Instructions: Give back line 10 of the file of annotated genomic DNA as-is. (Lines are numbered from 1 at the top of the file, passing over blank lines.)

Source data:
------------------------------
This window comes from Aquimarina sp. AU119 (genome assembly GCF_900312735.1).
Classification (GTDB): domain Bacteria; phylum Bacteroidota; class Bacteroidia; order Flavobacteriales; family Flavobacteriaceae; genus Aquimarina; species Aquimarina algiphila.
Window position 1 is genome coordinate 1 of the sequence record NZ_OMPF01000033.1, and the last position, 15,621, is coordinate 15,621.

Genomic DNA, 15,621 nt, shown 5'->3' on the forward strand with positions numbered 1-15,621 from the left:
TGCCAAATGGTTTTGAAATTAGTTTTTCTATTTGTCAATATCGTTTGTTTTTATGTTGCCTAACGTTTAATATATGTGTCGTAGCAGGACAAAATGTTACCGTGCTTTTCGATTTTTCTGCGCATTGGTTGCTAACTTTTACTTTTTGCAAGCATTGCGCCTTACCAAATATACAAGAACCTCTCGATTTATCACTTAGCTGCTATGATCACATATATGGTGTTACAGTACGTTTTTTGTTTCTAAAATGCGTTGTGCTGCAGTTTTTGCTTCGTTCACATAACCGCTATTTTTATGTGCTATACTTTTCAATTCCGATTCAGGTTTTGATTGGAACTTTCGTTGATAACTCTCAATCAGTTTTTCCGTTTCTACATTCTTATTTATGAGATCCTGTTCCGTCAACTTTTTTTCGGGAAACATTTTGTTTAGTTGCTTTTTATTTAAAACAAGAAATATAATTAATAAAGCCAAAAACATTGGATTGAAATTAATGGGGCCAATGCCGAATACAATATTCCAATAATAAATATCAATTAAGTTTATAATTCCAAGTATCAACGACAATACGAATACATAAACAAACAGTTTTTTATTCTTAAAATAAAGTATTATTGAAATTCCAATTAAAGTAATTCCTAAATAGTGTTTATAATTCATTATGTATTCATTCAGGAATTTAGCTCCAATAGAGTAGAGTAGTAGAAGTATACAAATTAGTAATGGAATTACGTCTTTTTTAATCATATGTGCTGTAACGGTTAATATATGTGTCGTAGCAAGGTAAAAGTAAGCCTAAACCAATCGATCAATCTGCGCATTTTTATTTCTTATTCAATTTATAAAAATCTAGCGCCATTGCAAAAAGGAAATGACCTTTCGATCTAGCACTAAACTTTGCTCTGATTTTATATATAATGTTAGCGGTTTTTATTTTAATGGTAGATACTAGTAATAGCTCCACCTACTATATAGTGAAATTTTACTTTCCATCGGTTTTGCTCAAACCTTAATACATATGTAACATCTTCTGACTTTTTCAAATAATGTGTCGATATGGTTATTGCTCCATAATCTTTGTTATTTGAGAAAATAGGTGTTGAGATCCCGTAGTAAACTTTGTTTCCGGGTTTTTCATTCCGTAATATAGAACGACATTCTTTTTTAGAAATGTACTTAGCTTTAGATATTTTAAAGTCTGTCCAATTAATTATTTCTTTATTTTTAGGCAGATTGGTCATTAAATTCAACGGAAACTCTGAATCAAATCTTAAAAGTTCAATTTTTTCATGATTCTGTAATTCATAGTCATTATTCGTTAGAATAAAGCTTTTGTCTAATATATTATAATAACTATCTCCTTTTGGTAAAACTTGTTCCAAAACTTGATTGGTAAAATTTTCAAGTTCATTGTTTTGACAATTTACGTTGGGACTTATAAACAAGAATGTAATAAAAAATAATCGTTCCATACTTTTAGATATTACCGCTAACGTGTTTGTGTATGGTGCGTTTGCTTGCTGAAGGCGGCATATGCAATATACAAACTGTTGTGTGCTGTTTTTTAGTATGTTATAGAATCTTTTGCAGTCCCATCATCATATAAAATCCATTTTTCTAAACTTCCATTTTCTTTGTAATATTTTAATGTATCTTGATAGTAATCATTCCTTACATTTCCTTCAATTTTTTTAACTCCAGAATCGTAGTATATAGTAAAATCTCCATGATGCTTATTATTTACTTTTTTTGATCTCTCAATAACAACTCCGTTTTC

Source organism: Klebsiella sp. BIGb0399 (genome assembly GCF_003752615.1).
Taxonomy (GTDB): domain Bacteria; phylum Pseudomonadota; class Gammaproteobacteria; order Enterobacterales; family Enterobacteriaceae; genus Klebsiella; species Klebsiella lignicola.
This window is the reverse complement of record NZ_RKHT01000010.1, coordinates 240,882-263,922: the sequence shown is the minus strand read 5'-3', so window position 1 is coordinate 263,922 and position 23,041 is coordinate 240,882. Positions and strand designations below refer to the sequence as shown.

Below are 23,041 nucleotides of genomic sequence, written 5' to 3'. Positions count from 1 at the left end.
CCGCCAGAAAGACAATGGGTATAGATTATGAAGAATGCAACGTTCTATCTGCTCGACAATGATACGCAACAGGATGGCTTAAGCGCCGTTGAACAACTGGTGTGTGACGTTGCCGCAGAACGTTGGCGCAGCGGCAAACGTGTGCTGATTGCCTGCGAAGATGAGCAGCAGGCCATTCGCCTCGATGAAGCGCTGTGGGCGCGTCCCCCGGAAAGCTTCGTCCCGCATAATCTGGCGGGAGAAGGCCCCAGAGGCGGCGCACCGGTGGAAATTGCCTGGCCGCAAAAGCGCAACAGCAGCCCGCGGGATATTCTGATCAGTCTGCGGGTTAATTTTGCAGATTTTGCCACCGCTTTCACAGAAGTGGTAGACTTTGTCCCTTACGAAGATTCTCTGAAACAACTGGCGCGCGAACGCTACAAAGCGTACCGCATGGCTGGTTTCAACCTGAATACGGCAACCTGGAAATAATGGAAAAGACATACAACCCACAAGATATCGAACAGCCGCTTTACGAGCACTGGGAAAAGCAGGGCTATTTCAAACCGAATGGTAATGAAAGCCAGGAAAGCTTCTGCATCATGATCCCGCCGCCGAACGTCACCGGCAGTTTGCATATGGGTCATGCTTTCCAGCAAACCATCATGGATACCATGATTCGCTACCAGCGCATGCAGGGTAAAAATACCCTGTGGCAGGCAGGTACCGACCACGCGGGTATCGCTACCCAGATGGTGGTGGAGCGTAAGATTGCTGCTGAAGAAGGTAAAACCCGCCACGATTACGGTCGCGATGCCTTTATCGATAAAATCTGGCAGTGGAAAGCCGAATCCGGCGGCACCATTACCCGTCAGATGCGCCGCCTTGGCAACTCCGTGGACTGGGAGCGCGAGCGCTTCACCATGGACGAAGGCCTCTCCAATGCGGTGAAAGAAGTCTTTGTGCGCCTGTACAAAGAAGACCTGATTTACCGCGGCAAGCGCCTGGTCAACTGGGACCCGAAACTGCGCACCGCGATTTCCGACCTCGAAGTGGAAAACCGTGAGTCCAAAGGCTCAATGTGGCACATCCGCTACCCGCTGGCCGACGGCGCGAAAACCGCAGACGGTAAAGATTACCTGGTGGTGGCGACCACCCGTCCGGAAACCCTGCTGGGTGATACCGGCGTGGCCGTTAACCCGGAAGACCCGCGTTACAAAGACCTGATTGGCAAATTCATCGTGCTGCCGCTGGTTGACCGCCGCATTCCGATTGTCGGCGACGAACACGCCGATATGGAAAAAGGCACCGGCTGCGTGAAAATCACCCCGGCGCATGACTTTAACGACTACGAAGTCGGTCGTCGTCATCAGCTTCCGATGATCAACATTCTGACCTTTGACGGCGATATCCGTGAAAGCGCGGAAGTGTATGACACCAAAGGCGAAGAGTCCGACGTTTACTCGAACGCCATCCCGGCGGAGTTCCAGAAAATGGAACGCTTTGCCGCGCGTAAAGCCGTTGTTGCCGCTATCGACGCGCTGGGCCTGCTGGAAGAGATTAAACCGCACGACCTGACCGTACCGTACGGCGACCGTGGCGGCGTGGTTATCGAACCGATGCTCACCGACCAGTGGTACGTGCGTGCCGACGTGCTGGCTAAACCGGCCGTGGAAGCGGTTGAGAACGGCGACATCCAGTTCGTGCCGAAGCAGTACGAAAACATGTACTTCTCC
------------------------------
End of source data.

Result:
CCGCCAGAAAGACAATGGGTATAGATTATGAAGAATGCAACGTTCTATCTGCTCGACAATGATACGCAACAGGATGGCTTAAGCGCCGTTGAACAACTGGTGTGTGACGTTGCCGCAGAACGTTGGCGCAGCGGCAAACGTGTGCTGATTGCCTGCGAAGATGAGCAGCAGGCCATTCGCCTCGATGAAGCGCTGTGGGCGCGTCCCCCGGAAAGCTTCGTCCCGCATAATCTGGCGGGAGAAGGCCCCAGAGGCGGCGCACCGGTGGAAATTGCCTGGCCGCAAAAGCGCAACAGCAGCCCGCGGGATATTCTGATCAGTCTGCGGGTTAATTTTGCAGATTTTGCCACCGCTTTCACAGAAGTGGTAGACTTTGTCCCTTACGAAGATTCTCTGAAACAACTGGCGCGCGAACGCTACAAAGCGTACCGCATGGCTGGTTTCAACCTGAATACGGCAACCTGGAAATAATGGAAAAGACATACAACCCACAAGATATCGAACAGCCGCTTTACGAGCACTGGGAAAAGCAGGGCTATTTCAAACCGAATGGTAATGAAAGCCAGGAAAGCTTCTGCATCATGATCCCGCCGCCGAACGTCACCGGCAGTTTGCATATGGGTCATGCTTTCCAGCAAACCATCATGGATACCATGATTCGCTACCAGCGCATGCAGGGTAAAAATACCCTGTGGCAGGCAGGTACCGACCACGCGGGTATCGCTACCCAGATGGTGGTGGAGCGTAAGATTGCTGCTGAAGAAGGTAAAACCCGCCACGATTACGGTCGCGATGCCTTTATCGATAAAATCTGGCAGTGGAAAGCCGAATCCGGCGGCACCATTACCCGTCAGATGCGCCGCCTTGGCAACTCCGTGGACTGGGAGCGCGAGCGCTTCACCATGGACGAAGGCCTCTCCAATGCGGTGAAAGAAGTCTTTGTGCGCCTGTACAAAGAAGACCTGATTTACCGCGGCAAGCGCCTGGTCAACTGGGACCCGAAACTGCGCACCGCGATTTCCGACCTCGAAGTGGAAAACCGTGAGTCCAAAGGCTCAATGTGGCACATCCGCTACCCGCTGGCCGACGGCGCGAAAACCGCAGACGGTAAAGATTACCTGGTGGTGGCGACCACCCGTCCGGAAACCCTGCTGGGTGATACCGGCGTGGCCGTTAACCCGGAAGACCCGCGTTACAAAGACCTGATTGGCAAATTCATCGTGCTGCCGCTGGTTGACCGCCGCATTCCGATTGTCGGCGACGAACACGCCGATATGGAAAAAGGCACCGGCTGCGTGAAAATCACCCCGGCGCATGACTTTAACGACTACGAAGTCGGTCGTCGTCATCAGCTTCCGATGATCAACATTCTGACCTTTGACGGCGATATCCGTGAAAGCGCGGAAGTGTATGACACCAAAGGCGAAGAGTCCGACGTTTACTCGAACGCCATCCCGGCGGAGTTCCAGAAAATGGAACGCTTTGCCGCGCGTAAAGCCGTTGTTGCCGCTATCGACGCGCTGGGCCTGCTGGAAGAGATTAAACCGCACGACCTGACCGTACCGTACGGCGACCGTGGCGGCGTGGTTATCGAACCGATGCTCACCGACCAGTGGTACGTGCGTGCCGACGTGCTGGCTAAACCGGCCGTGGAAGCGGTTGAGAACGGCGACATCCAGTTCGTGCCGAAGCAGTACGAAAACATGTACTTCTCC